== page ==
UICCU tackles the topic of credit scores
There's a reason for this: Your three-digit credit score tells lenders exactly what kind of a consumer you've been. Have you been a sloppy consumer, one who pays bills late or misses payments on a regular basis? Your credit score will show it. Have you been a responsible consumer, one who's never paid a credit-card bill late or missed a car-loan payment? Your credit score will show that, too.
Most lenders today rely on the FICO credit-scoring system. This three-digit score ranges from a low of 350 to a high of 850. If you want to borrow money, and you want to borrow it at low interest rates, you'll need a score closer to the higher end than the lower. What's included in your FICO credit score? Your credit score takes into account your payment history, or how often you miss payments or pay your bills late; the amount of debt you owe; the length of your credit history; and the types of credit that you use.
The most important of these factors is your payment history, which FICO says accounts for 35 percent of your credit score. Coming in a close second is the amount of debt you owe, which accounts for 30 percent of your score. Lenders will look at the amount of debt you have in the form of mortgages, car loans, student loans and credit card debt, as compared to your overall income. This is your debt to income ratio. In general, you'll want to keep that number below 36 percent -- a threshold that loan officers and credit card issuers often use as a factor when they determine how much they're willing to lend you.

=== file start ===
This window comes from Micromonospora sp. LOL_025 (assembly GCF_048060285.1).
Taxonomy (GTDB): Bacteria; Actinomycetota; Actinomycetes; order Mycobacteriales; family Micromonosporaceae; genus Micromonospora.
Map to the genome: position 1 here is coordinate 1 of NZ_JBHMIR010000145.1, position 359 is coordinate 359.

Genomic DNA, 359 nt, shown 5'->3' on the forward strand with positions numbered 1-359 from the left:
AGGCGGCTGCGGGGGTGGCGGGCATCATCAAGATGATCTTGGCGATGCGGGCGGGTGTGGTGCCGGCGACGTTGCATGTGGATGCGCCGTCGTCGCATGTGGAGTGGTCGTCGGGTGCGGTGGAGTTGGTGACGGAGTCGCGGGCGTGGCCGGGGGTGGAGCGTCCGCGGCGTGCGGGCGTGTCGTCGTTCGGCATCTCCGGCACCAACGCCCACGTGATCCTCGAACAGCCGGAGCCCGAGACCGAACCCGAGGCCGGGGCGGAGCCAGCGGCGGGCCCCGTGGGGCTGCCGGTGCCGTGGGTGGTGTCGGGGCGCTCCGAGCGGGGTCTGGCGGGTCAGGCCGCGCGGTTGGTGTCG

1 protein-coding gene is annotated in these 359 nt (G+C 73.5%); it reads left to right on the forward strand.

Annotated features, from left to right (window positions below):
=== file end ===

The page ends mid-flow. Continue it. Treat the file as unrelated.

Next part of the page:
In addition one of the factors used to determine your credit score is “credit card utilization rate”. This is the overall percentage of credit limits you’re using (calculate by dividing your total credit card balances by your total credit card limits). Typically, the lower this percentage, the higher your credit score.
The lesson here? If you want a strong credit score, you need to pay your bills on time, never miss a payment and pay down as much of your credit-card debt as possible.
UICCU can help you do that. Come into any of our branches or call us at (319)339-1000. We can take a look at your finances and help you build a better credit score.